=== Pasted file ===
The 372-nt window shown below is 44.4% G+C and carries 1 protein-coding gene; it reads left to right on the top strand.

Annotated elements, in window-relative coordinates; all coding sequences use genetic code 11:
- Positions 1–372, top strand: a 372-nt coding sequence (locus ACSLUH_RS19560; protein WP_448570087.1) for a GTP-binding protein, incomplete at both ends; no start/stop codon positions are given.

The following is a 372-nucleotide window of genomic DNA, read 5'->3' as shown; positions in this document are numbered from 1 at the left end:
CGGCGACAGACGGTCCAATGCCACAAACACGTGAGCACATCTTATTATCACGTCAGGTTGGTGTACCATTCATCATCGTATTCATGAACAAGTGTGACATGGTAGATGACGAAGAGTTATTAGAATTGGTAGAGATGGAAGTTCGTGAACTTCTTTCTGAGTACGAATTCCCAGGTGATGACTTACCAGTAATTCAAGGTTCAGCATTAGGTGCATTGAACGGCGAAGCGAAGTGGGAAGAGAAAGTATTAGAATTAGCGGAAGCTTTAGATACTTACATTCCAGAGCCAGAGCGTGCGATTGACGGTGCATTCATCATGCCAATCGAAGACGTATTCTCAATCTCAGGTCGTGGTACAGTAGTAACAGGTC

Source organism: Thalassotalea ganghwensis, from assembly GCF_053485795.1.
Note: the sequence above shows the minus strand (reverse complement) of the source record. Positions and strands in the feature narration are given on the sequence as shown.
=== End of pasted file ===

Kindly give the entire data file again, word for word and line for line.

The 372-nt window shown below is 44.4% G+C and carries 1 protein-coding gene; it reads left to right on the top strand.

Annotated elements, in window-relative coordinates; all coding sequences use genetic code 11:
- Positions 1–372, top strand: a 372-nt coding sequence (locus ACSLUH_RS19560; protein WP_448570087.1) for a GTP-binding protein, incomplete at both ends; no start/stop codon positions are given.

The following is a 372-nucleotide window of genomic DNA, read 5'->3' as shown; positions in this document are numbered from 1 at the left end:
CGGCGACAGACGGTCCAATGCCACAAACACGTGAGCACATCTTATTATCACGTCAGGTTGGTGTACCATTCATCATCGTATTCATGAACAAGTGTGACATGGTAGATGACGAAGAGTTATTAGAATTGGTAGAGATGGAAGTTCGTGAACTTCTTTCTGAGTACGAATTCCCAGGTGATGACTTACCAGTAATTCAAGGTTCAGCATTAGGTGCATTGAACGGCGAAGCGAAGTGGGAAGAGAAAGTATTAGAATTAGCGGAAGCTTTAGATACTTACATTCCAGAGCCAGAGCGTGCGATTGACGGTGCATTCATCATGCCAATCGAAGACGTATTCTCAATCTCAGGTCGTGGTACAGTAGTAACAGGTC

Source organism: Thalassotalea ganghwensis, from assembly GCF_053485795.1.
Note: the sequence above shows the minus strand (reverse complement) of the source record. Positions and strands in the feature narration are given on the sequence as shown.